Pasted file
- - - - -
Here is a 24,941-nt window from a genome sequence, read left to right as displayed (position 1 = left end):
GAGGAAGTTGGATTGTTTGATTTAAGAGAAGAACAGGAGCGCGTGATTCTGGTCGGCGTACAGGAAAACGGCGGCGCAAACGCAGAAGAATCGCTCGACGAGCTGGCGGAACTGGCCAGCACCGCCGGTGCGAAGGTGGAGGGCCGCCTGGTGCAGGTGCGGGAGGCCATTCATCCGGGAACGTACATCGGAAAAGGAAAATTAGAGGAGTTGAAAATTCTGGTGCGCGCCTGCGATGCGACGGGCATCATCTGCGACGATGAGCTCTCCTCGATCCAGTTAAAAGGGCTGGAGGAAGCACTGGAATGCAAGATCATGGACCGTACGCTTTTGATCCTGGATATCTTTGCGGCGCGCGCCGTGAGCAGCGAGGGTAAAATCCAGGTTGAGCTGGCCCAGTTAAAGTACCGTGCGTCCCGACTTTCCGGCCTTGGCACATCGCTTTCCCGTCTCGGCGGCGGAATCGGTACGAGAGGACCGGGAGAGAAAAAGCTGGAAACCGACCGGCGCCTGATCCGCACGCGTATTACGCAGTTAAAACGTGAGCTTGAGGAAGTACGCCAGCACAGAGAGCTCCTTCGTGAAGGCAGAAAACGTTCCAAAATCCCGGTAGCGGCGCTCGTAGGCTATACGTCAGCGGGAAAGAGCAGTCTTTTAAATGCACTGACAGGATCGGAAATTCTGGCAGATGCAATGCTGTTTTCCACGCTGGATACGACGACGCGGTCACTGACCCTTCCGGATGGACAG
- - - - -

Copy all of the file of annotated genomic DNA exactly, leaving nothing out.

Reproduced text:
Here is a 24,941-nt window from a genome sequence, read left to right as displayed (position 1 = left end):
GAGGAAGTTGGATTGTTTGATTTAAGAGAAGAACAGGAGCGCGTGATTCTGGTCGGCGTACAGGAAAACGGCGGCGCAAACGCAGAAGAATCGCTCGACGAGCTGGCGGAACTGGCCAGCACCGCCGGTGCGAAGGTGGAGGGCCGCCTGGTGCAGGTGCGGGAGGCCATTCATCCGGGAACGTACATCGGAAAAGGAAAATTAGAGGAGTTGAAAATTCTGGTGCGCGCCTGCGATGCGACGGGCATCATCTGCGACGATGAGCTCTCCTCGATCCAGTTAAAAGGGCTGGAGGAAGCACTGGAATGCAAGATCATGGACCGTACGCTTTTGATCCTGGATATCTTTGCGGCGCGCGCCGTGAGCAGCGAGGGTAAAATCCAGGTTGAGCTGGCCCAGTTAAAGTACCGTGCGTCCCGACTTTCCGGCCTTGGCACATCGCTTTCCCGTCTCGGCGGCGGAATCGGTACGAGAGGACCGGGAGAGAAAAAGCTGGAAACCGACCGGCGCCTGATCCGCACGCGTATTACGCAGTTAAAACGTGAGCTTGAGGAAGTACGCCAGCACAGAGAGCTCCTTCGTGAAGGCAGAAAACGTTCCAAAATCCCGGTAGCGGCGCTCGTAGGCTATACGTCAGCGGGAAAGAGCAGTCTTTTAAATGCACTGACAGGATCGGAAATTCTGGCAGATGCAATGCTGTTTTCCACGCTGGATACGACGACGCGGTCACTGACCCTTCCGGATGGACAG